|Personalized Medicine in Mental Health and Performance
|Human Factors and Medicine|
Biomarkers, Biosensors, Mental Health, Military, Omics, Personalized Medicine, Personalized Performance, Precision Medicine, Precision Performance
The medical field is committed to delivering evidence-based care, but the evidence used is often from population-wide studies that does not always allow for tailored approaches reflective of an individual patient’s biological makeup, history, and responses to environmental factors. This may contribute to less than optimal prevention strategies, diagnostics, and responses to treatments. However, there have been great advances in some areas of medicine such as oncology that use Precision Medicine to customize treatment approaches based on an individual patient’s profile in the context of evidence-based care. The use of Precision Medicine will ultimately have a positive impact on military readiness and performance.
For the purposes of this Research Task Group (RTG), the focus is on Precision Health and Performance as an approach that takes into account and when possible exploits/leverages people’s individual variations in biological makeup, history, environment and lifestyle for disease prevention, diagnosis and treatment as well as optimization of military performance. Precision Health and Performance is the result of a convergence of transformative technological advancements that are all reaching a sufficient level of technical maturation such as biomarkers, wearable technologies, and big data analytics.
The Exploratory Team (ET) concluded that the breadth, required expertise, and amount of material to be covered in Precision Health and Performance would be too large in scope for one RTG. As a result, based on the expertise resident among the ET members, the pervasiveness of Mental Health issues across military members, and the potential impact of Precision Medicine on Mental Health issues, it is proposed that the initial RTG is focused on the impact of Precision Health and Performance on Mental Health and the relationship of Mental Health to Military performance. The ET further recognizes that additional RTG(s) focused on other aspects of Precision Health and Performance may be of particular importance to the HFM Panel.
This RTG will address the 2016 NATO S&T Priority “Advanced Human Performance and Health” in the following areas: Human Resiliency, Medical Solutions for Health Optimization, and Enhanced Cognitive Performance. In addition, this RTG will address other NATO S&T Areas to include Big Data & Long Data Processing and Analysis, and Sensor Integration & Networks. This RTG will also coordinate with relevant on-going activities: ET-137 Leveraging Technologies in Psychiatry, ET-150 Reducing Musculo-skeletal Injuries, and HFM-RTG-260 Wearable Sensors.
The outcome of this RTG will be identification of cutting-edge precision medicine techniques that will lead to improvements in how NATO member nations provide Mental Health problem prevention, diagnoses, and treatment as well as improvements in Mental Health aspects (e.g., focused concentration, mental endurance) related to Military-relevant mission performance. The end result will be improved military readiness and performance during the full spectrum of military operations.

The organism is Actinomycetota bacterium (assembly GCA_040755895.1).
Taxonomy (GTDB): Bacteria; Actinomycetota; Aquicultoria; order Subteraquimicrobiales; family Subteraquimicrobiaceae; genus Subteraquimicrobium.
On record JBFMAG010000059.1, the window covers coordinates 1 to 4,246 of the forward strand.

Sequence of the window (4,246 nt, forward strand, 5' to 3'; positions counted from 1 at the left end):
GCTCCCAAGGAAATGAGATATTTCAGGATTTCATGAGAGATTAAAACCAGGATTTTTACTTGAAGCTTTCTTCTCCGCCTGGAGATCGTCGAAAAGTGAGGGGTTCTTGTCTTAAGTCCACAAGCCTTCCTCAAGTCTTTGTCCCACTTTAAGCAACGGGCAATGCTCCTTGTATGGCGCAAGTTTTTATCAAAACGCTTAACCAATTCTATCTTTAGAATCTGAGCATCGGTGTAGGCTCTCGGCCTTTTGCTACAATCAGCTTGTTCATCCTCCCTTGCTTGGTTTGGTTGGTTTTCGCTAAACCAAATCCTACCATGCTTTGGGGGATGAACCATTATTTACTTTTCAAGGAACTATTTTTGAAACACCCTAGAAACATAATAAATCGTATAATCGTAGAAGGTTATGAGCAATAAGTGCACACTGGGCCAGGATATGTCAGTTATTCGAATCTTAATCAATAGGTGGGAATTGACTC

The main objective is to harness and encourage new advances in personalized approaches to optimize: 1) mental health, including ensuring medical readiness, prevention/diagnosis/treatment of disorders, and return to duty; and 2) mental health aspects related to military-relevant mission performance.
1) Early exploitation of:
a) Individual genetic reactions to pharmacological interventions (pharmacogenomics) - review and evaluate existing evidence for potential immediate application (ex: genetic markers that predict the efficacy and tolerance of psychotropic and analgesic medications)
b) Databases (e.g., follow oncology example) – deeper analysis of existing databases would allow for predictive models to be created on issues such as response to treatments, withdrawal from treatment, etc.
2) Use a Systems Biology approach for prevention, diagnosis, treatment of psychological injury/illness. For example, use biomarkers (e.g., omics, data analysis, imaging, sample banking, phenotypical data, contextual/environmental data) as tools for 1) targeted prevention/intervention strategies based on personalized stratified risk, 2) objective diagnosis, 3) targeted treatment choices. Explore whether Systems Biology approaches may be able to identify mental and cognitive fitness characteristics within individuals.
3) Develop and exploit the predictive ability of emerging technologies, science, data, and models (e.g., machine learning) in order to identify the risk for adverse mental health outcomes and the opportunities to optimize mental health aspects of performance.
4) Maximize the convergence of sciences to capitalize on multiple disciplines in the life sciences, physical sciences and engineering to prevent psychological injury/illness and optimize performance by leveraging perspectives from clinicians, researchers, and engineers.
5) Assess the feasibility of utilizing real-time and continuous physiological and psychological status monitoring and feedback in military settings (coordinated with HFM-260 Wearable Biosensors).
6) Recommend approaches to develop databases/registries that would guide precise interventions. Encourage nations to share data to allow for analyses that are important for each nation.